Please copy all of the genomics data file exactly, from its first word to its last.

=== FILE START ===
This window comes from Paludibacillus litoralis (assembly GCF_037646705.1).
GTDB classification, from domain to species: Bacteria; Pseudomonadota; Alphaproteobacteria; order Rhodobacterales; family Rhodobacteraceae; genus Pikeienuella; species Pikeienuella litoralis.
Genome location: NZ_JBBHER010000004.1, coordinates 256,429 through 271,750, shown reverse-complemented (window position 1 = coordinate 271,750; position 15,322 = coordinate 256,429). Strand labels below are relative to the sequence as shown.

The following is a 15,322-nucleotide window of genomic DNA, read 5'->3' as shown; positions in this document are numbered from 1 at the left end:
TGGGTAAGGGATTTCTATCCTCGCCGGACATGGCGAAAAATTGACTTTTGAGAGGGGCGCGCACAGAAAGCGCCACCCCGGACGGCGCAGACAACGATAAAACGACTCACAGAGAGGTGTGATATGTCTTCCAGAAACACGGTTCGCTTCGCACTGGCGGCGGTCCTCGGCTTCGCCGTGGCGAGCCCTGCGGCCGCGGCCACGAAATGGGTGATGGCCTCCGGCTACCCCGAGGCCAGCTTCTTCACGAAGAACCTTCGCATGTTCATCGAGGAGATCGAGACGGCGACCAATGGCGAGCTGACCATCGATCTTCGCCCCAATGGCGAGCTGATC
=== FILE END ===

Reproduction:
This window comes from Paludibacillus litoralis (assembly GCF_037646705.1).
GTDB classification, from domain to species: Bacteria; Pseudomonadota; Alphaproteobacteria; order Rhodobacterales; family Rhodobacteraceae; genus Pikeienuella; species Pikeienuella litoralis.
Genome location: NZ_JBBHER010000004.1, coordinates 256,429 through 271,750, shown reverse-complemented (window position 1 = coordinate 271,750; position 15,322 = coordinate 256,429). Strand labels below are relative to the sequence as shown.

The following is a 15,322-nucleotide window of genomic DNA, read 5'->3' as shown; positions in this document are numbered from 1 at the left end:
TGGGTAAGGGATTTCTATCCTCGCCGGACATGGCGAAAAATTGACTTTTGAGAGGGGCGCGCACAGAAAGCGCCACCCCGGACGGCGCAGACAACGATAAAACGACTCACAGAGAGGTGTGATATGTCTTCCAGAAACACGGTTCGCTTCGCACTGGCGGCGGTCCTCGGCTTCGCCGTGGCGAGCCCTGCGGCCGCGGCCACGAAATGGGTGATGGCCTCCGGCTACCCCGAGGCCAGCTTCTTCACGAAGAACCTTCGCATGTTCATCGAGGAGATCGAGACGGCGACCAATGGCGAGCTGACCATCGATCTTCGCCCCAATGGCGAGCTGATC